To plan for this future, we will look at the value that can be realized, how we address security, how we think about service, what the data is and how we realize its value, and what technologies are relevant.

What is the value?

We first need to understand the value of IoT and who realizes it. A connected tongue depressor is probably meaningless; but what about a connected tongue depressor dispenser, with a fulfilment model that means it will never be empty? The clinic never needs to worry about reordering. Meanwhile, the vendor takes on the burden of monitoring quantity and ensuring that customers have an adequate supply. This is a trivial example affecting the “availability” of the device, but it’s also an example of how connecting a device “container” could change how a device is supplied. In this illustration, the clinic gets the benefit of not having to worry about ordering, and the manufacturer gets the benefit of being able to monitor customer use and getting to leverage automatic “reordering.” There isn’t a direct change to the device, but there are changes in availability to a service being provided by the manufacturer.

More direct value propositions?

There are a number of areas to explore. In the case of a therapeutic device, or a device which monitors patient therapy compliance, there is clear value to both the caregiver and the patient. The caregiver has data on patient compliance and has an input to help assess the effectiveness of treatment. The patient can be provided a gentle reminder, a message from the caregiver, or other feedback to better engage them. In some cases, a family member can be included in the information/feedback loop to assist in compliance.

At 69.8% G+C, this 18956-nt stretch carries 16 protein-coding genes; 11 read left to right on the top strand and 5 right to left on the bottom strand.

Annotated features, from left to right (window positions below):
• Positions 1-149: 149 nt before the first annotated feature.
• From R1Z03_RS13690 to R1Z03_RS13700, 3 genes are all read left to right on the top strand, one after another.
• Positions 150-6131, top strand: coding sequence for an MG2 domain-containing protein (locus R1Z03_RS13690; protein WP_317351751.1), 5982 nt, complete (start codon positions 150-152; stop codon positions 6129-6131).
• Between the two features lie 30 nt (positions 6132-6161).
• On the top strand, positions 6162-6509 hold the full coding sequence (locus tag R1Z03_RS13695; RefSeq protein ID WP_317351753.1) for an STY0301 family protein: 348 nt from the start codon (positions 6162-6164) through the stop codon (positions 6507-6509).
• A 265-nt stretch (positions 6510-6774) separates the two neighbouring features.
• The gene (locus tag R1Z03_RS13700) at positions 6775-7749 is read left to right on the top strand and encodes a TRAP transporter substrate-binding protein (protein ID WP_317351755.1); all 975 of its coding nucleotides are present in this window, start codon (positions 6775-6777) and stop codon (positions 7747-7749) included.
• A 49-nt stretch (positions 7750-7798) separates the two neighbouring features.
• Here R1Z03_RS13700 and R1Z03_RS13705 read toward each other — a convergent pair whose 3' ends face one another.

For any device, the ability to monitor it in the field, getting to understand how it is being used and how it is performing, can provide real value to the manufacturer. There are sometimes unseen obstacles to adoption. By building in monitoring and reporting back to the manufacturer, issues can be detected early and possible correction can be applied. Perhaps training was inadequate or the device has an issue in the environment, but remote monitoring is less expensive than a survey and can provide far better data. This is clearly of value to the manufacturer.